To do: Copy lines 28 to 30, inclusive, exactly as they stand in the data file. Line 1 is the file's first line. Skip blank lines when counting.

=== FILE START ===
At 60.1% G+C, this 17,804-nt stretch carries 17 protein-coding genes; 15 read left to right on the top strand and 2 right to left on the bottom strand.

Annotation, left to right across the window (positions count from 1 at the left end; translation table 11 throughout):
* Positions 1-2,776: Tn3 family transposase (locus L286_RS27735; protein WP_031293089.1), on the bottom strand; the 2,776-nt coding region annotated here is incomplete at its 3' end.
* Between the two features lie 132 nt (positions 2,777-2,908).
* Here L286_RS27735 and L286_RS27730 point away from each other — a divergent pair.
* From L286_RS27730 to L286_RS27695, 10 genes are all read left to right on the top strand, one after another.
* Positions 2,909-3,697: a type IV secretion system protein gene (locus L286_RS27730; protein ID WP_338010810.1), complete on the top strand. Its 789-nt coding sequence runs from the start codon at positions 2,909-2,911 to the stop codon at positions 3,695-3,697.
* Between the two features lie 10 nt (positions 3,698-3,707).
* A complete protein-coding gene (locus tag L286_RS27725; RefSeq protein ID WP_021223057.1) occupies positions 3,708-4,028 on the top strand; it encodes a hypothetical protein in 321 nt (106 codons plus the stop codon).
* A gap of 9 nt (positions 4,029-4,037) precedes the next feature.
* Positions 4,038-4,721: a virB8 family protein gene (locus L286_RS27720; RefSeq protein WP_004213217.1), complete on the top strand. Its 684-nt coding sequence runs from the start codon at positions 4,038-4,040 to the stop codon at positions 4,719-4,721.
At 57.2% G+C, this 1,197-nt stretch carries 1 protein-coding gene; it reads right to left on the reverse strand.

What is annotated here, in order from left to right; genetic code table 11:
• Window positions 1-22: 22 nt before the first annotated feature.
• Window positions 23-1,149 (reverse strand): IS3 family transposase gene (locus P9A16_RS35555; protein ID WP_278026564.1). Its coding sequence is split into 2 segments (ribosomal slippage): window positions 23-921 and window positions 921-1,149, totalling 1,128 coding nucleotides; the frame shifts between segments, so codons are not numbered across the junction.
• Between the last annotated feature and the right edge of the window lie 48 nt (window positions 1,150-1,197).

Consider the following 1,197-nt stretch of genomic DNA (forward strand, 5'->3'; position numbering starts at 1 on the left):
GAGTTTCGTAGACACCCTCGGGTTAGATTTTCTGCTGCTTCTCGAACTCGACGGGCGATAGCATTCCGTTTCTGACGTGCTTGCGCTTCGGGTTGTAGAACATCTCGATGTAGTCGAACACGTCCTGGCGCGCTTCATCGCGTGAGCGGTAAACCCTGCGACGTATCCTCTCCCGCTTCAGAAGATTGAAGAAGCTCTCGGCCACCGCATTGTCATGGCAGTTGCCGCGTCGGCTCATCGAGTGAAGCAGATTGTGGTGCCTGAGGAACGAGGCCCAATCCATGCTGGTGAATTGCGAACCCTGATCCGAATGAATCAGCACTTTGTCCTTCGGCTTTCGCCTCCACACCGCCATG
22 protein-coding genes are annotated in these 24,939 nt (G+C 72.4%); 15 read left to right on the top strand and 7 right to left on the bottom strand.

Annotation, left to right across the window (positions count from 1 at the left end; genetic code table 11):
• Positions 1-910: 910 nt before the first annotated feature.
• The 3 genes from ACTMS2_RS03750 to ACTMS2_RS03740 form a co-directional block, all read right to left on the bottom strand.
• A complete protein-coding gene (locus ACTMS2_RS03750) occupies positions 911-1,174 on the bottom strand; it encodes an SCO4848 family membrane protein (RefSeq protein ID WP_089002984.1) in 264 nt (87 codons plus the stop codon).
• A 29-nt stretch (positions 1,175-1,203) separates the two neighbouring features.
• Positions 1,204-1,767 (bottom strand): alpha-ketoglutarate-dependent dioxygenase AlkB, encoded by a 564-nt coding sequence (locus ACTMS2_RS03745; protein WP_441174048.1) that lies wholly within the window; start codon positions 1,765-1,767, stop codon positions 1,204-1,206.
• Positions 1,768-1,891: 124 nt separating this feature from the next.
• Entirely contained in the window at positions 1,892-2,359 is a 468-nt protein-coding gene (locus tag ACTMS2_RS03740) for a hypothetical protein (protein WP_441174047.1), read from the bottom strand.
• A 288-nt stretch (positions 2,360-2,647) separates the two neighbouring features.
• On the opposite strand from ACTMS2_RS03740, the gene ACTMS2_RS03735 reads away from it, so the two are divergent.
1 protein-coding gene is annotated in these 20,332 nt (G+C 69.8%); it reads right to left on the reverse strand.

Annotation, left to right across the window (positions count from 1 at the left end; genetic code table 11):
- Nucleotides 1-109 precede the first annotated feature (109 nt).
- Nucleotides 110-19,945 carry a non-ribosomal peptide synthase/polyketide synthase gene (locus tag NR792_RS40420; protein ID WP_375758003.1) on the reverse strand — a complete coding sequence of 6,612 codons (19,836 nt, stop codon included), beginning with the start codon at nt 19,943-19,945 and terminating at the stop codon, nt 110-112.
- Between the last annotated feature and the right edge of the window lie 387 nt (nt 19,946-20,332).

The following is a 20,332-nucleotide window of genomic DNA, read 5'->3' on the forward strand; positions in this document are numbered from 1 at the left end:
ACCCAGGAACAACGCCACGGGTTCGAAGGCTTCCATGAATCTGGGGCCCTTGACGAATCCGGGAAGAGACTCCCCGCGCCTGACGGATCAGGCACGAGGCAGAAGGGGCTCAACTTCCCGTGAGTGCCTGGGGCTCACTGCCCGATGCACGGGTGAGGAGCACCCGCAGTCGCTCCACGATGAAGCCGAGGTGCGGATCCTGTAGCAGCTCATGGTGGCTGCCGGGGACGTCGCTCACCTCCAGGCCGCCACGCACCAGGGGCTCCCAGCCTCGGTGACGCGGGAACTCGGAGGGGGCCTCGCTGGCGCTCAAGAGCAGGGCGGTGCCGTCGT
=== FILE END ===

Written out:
• A 288-nt stretch (positions 2,360-2,647) separates the two neighbouring features.
• On the opposite strand from ACTMS2_RS03740, the gene ACTMS2_RS03735 reads away from it, so the two are divergent.
1 protein-coding gene is annotated in these 20,332 nt (G+C 69.8%); it reads right to left on the reverse strand.